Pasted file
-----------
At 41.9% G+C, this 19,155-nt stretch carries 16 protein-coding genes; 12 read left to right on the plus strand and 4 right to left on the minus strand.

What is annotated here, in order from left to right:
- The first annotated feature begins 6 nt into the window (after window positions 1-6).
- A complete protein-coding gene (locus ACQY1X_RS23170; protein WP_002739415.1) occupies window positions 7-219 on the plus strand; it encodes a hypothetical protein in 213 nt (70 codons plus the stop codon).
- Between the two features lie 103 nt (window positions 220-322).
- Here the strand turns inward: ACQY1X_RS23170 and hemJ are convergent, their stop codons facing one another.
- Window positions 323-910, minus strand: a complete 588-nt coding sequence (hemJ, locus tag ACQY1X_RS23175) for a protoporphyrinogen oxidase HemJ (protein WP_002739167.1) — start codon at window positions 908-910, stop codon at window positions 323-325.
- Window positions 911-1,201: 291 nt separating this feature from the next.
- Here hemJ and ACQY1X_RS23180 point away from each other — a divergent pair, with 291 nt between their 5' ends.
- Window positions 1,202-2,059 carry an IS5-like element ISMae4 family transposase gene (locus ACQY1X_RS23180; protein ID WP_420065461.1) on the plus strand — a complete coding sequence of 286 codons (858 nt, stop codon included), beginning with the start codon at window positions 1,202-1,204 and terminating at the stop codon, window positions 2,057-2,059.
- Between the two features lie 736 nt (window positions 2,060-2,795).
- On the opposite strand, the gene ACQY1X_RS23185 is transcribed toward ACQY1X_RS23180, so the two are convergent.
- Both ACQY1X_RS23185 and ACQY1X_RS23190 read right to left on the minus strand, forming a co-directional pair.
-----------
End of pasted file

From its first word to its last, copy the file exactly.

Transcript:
At 41.9% G+C, this 19,155-nt stretch carries 16 protein-coding genes; 12 read left to right on the plus strand and 4 right to left on the minus strand.

What is annotated here, in order from left to right:
- The first annotated feature begins 6 nt into the window (after window positions 1-6).
- A complete protein-coding gene (locus ACQY1X_RS23170; protein WP_002739415.1) occupies window positions 7-219 on the plus strand; it encodes a hypothetical protein in 213 nt (70 codons plus the stop codon).
- Between the two features lie 103 nt (window positions 220-322).
- Here the strand turns inward: ACQY1X_RS23170 and hemJ are convergent, their stop codons facing one another.
- Window positions 323-910, minus strand: a complete 588-nt coding sequence (hemJ, locus tag ACQY1X_RS23175) for a protoporphyrinogen oxidase HemJ (protein WP_002739167.1) — start codon at window positions 908-910, stop codon at window positions 323-325.
- Window positions 911-1,201: 291 nt separating this feature from the next.
- Here hemJ and ACQY1X_RS23180 point away from each other — a divergent pair, with 291 nt between their 5' ends.
- Window positions 1,202-2,059 carry an IS5-like element ISMae4 family transposase gene (locus ACQY1X_RS23180; protein ID WP_420065461.1) on the plus strand — a complete coding sequence of 286 codons (858 nt, stop codon included), beginning with the start codon at window positions 1,202-1,204 and terminating at the stop codon, window positions 2,057-2,059.
- Between the two features lie 736 nt (window positions 2,060-2,795).
- On the opposite strand, the gene ACQY1X_RS23185 is transcribed toward ACQY1X_RS23180, so the two are convergent.
- Both ACQY1X_RS23185 and ACQY1X_RS23190 read right to left on the minus strand, forming a co-directional pair.